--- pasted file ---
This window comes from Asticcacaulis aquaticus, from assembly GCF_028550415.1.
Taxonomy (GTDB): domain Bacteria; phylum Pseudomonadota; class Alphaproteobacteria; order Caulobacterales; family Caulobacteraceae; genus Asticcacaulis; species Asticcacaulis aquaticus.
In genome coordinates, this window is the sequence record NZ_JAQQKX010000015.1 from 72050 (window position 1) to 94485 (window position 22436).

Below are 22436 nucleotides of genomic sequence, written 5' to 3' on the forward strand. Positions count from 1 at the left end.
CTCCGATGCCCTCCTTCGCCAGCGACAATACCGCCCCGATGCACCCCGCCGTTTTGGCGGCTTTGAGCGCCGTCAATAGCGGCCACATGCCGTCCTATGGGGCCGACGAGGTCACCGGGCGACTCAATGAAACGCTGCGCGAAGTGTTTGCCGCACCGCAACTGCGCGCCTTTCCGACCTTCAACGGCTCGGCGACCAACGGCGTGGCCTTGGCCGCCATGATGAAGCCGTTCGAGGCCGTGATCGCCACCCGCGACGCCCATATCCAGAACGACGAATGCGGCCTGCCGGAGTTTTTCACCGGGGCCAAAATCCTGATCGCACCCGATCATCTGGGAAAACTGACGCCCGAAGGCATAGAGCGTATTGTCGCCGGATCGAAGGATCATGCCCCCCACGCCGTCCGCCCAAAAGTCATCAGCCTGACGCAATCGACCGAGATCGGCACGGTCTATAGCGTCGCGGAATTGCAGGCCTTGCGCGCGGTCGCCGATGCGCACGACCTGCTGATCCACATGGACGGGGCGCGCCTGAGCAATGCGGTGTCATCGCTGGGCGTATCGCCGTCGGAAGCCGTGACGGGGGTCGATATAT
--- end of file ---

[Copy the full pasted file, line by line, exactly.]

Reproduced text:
This window comes from Asticcacaulis aquaticus, from assembly GCF_028550415.1.
Taxonomy (GTDB): domain Bacteria; phylum Pseudomonadota; class Alphaproteobacteria; order Caulobacterales; family Caulobacteraceae; genus Asticcacaulis; species Asticcacaulis aquaticus.
In genome coordinates, this window is the sequence record NZ_JAQQKX010000015.1 from 72050 (window position 1) to 94485 (window position 22436).

Below are 22436 nucleotides of genomic sequence, written 5' to 3' on the forward strand. Positions count from 1 at the left end.
CTCCGATGCCCTCCTTCGCCAGCGACAATACCGCCCCGATGCACCCCGCCGTTTTGGCGGCTTTGAGCGCCGTCAATAGCGGCCACATGCCGTCCTATGGGGCCGACGAGGTCACCGGGCGACTCAATGAAACGCTGCGCGAAGTGTTTGCCGCACCGCAACTGCGCGCCTTTCCGACCTTCAACGGCTCGGCGACCAACGGCGTGGCCTTGGCCGCCATGATGAAGCCGTTCGAGGCCGTGATCGCCACCCGCGACGCCCATATCCAGAACGACGAATGCGGCCTGCCGGAGTTTTTCACCGGGGCCAAAATCCTGATCGCACCCGATCATCTGGGAAAACTGACGCCCGAAGGCATAGAGCGTATTGTCGCCGGATCGAAGGATCATGCCCCCCACGCCGTCCGCCCAAAAGTCATCAGCCTGACGCAATCGACCGAGATCGGCACGGTCTATAGCGTCGCGGAATTGCAGGCCTTGCGCGCGGTCGCCGATGCGCACGACCTGCTGATCCACATGGACGGGGCGCGCCTGAGCAATGCGGTGTCATCGCTGGGCGTATCGCCGTCGGAAGCCGTGACGGGGGTCGATATAT